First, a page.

PA Senators, Reps Root for Comcast/NBCU

Others raise concerns about access to programming and retrans
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The Comcast/NBCU deal has developed a home state rooting section on Capitol Hill.

According to filings in the FCC's docket on the proposed merger, both Pennsylvania senators and a bipartisan
majority of its representatives have weighed in in support of the deal.

And they are endorsements, rather than the sometimes couched phrasing of such letters, in which legislators often
ask that the FCC give a deal its swiftest and most thorough vetting without actually coming out and saying it
should be approved.

In the letter Senators Arlen Specter and Robert Casey, both Democrats, and more than a dozen Pennsylvania reps lead with the endorsement. "We write in support of the proposed Comcast/General Electrion joint venture regarding NBC Universal," they said, then added the push for a "timely review."

They talked about the potential benefits of the combo, citing the public interest statement the two companies made
to the FCC and its promises of more quantity, quality and diversity of programming, as well as commitments to
news and public affairs and kids programming, many of which they said go "far beyond what it required by law."

"We believe the benefits of this transaction are manifold and welcome the FCC's commitment to conduct this review
expeditiously to ensure that the parties to the transaction are not harmed by undue delay, and so they can begin to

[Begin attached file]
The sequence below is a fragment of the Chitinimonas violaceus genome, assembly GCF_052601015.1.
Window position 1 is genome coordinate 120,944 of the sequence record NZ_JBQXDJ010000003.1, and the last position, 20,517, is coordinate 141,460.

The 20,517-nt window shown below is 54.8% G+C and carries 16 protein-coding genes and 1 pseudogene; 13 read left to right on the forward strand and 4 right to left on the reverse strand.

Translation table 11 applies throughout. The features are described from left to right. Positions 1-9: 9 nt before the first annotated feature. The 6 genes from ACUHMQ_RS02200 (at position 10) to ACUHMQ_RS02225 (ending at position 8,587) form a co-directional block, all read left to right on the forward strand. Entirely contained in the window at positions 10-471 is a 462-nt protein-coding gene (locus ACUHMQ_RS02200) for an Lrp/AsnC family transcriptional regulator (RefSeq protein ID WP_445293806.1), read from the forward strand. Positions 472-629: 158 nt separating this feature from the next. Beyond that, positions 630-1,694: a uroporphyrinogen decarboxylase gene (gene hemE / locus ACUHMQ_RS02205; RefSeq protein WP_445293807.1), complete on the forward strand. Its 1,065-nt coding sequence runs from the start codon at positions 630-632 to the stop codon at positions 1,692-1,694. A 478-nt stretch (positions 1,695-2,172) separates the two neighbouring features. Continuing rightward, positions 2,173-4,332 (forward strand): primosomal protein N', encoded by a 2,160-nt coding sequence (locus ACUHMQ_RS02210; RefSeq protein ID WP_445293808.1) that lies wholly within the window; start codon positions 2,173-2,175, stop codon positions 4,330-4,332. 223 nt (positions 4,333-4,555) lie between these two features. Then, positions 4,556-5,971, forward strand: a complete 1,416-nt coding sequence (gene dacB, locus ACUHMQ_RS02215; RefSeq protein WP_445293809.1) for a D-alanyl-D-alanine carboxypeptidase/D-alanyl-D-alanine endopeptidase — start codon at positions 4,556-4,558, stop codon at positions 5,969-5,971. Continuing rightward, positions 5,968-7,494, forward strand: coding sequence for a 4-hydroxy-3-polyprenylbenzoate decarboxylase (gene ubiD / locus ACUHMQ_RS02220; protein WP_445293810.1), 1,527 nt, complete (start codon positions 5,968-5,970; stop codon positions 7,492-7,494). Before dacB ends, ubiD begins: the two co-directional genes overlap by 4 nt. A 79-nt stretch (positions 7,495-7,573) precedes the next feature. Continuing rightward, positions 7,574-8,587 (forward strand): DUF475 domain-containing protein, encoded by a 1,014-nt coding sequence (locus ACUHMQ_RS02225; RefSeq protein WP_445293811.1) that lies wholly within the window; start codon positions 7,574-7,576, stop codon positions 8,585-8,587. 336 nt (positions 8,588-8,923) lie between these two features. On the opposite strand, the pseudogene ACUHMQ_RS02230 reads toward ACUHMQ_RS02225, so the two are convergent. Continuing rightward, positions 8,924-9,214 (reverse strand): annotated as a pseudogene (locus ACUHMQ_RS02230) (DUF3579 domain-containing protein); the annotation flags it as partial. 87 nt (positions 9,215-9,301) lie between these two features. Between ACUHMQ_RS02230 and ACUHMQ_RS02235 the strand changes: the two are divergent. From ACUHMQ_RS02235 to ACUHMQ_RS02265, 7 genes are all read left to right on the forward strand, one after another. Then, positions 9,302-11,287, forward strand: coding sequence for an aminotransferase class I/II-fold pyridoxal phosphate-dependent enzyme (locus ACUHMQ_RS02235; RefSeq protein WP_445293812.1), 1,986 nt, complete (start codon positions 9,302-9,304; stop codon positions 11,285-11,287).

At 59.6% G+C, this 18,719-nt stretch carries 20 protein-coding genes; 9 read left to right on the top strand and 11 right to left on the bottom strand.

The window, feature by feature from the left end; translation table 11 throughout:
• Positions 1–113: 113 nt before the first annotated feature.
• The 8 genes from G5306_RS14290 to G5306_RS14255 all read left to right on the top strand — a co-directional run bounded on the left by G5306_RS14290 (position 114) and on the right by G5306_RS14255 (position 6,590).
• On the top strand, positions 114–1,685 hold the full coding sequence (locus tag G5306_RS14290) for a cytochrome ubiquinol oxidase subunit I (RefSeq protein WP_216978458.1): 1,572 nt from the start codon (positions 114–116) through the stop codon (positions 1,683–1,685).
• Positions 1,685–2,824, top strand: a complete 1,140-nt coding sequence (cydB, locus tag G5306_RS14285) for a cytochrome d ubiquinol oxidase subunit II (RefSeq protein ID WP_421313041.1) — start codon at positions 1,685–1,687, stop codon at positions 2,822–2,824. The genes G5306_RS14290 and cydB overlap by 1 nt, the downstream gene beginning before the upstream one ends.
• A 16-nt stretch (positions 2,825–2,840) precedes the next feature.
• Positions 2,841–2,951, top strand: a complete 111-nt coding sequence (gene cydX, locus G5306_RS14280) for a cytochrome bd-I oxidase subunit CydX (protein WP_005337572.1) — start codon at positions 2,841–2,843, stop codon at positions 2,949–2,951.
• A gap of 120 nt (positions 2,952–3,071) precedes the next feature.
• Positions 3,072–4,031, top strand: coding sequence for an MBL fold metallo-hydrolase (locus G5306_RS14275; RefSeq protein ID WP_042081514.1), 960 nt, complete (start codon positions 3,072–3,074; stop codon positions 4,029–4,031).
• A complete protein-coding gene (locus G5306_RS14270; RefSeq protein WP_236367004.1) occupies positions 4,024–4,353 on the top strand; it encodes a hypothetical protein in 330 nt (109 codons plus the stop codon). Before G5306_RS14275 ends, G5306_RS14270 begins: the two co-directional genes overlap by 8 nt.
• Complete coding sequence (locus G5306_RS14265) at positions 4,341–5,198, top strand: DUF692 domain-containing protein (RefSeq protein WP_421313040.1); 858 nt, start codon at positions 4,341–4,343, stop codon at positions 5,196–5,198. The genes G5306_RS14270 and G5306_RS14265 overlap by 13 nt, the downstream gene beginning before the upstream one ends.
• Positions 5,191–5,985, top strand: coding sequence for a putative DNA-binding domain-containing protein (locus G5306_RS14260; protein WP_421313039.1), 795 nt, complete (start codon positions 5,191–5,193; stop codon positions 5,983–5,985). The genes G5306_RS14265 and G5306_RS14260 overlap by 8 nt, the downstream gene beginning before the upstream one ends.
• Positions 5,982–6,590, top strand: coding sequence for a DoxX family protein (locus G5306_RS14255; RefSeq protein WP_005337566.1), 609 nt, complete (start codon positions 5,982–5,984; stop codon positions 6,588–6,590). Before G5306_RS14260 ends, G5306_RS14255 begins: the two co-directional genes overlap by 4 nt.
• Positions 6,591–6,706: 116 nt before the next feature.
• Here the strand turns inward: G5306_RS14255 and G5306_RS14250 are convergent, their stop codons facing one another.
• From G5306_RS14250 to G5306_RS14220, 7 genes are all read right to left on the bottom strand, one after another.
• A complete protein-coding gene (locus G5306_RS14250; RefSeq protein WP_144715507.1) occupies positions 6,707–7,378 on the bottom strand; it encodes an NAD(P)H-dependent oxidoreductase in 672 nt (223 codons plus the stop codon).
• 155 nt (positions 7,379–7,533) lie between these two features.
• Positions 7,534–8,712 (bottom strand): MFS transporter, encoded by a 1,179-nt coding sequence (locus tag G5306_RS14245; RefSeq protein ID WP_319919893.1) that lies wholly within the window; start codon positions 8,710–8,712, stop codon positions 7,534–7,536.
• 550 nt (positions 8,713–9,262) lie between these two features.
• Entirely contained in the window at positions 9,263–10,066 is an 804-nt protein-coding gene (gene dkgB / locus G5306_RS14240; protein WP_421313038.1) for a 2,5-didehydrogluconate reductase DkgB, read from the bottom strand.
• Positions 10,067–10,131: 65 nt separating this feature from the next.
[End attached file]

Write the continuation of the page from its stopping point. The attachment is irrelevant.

deliver the promised benefits to the public very soon."

Very soon won't be before at least August, and likely closer to the end of the year. The deadline for reply
comments on the deal is now August after the FCC stopped the clock on the deal last month to collect more
information. That informal 180-day shot clock won't restart until June 3, which gives the commission until December
to meet its own self-imposed deadline, though they could potentially beat the deadline as well.

But not all legislators were as sanguine about the deal.

Also filing letters were Dan Boren (D-Okla.) and Stacey Herseth Sandlin (D-SD). While neither opposed the deal, they did have concerns.

Boren, writing in support of smaller cable operators, said the FCC needed to vet the deal with an eye toward
whether the marketplace is working for smaller operators and their customers. Echoing the concerns of the American
Cable Association, he said that he had heard from constituents that smaller operators were paying "significantly
higher rates" for programming than larger operators (comcast is the largest), and that programmers affiliated with
those larger operators benefit from a volume discount "loophole." Boren said that the proceeding "provides an
opportunity for the Commission to examine whether the market is operating fairly, particularly for smaller
operators."

Sandlin, also giving a shout out to smaller, rural cable operators, called for conditions on the deal to make sure it did not lead to higher programming costs. Those included removing the possibility of volume discounts by requiring Comcast/NBCU to offer smaller ops the same per-sub rate for programming offered to other MVPDS and to unbundle programming, like sports nets, and unbundling all video content from Web content.

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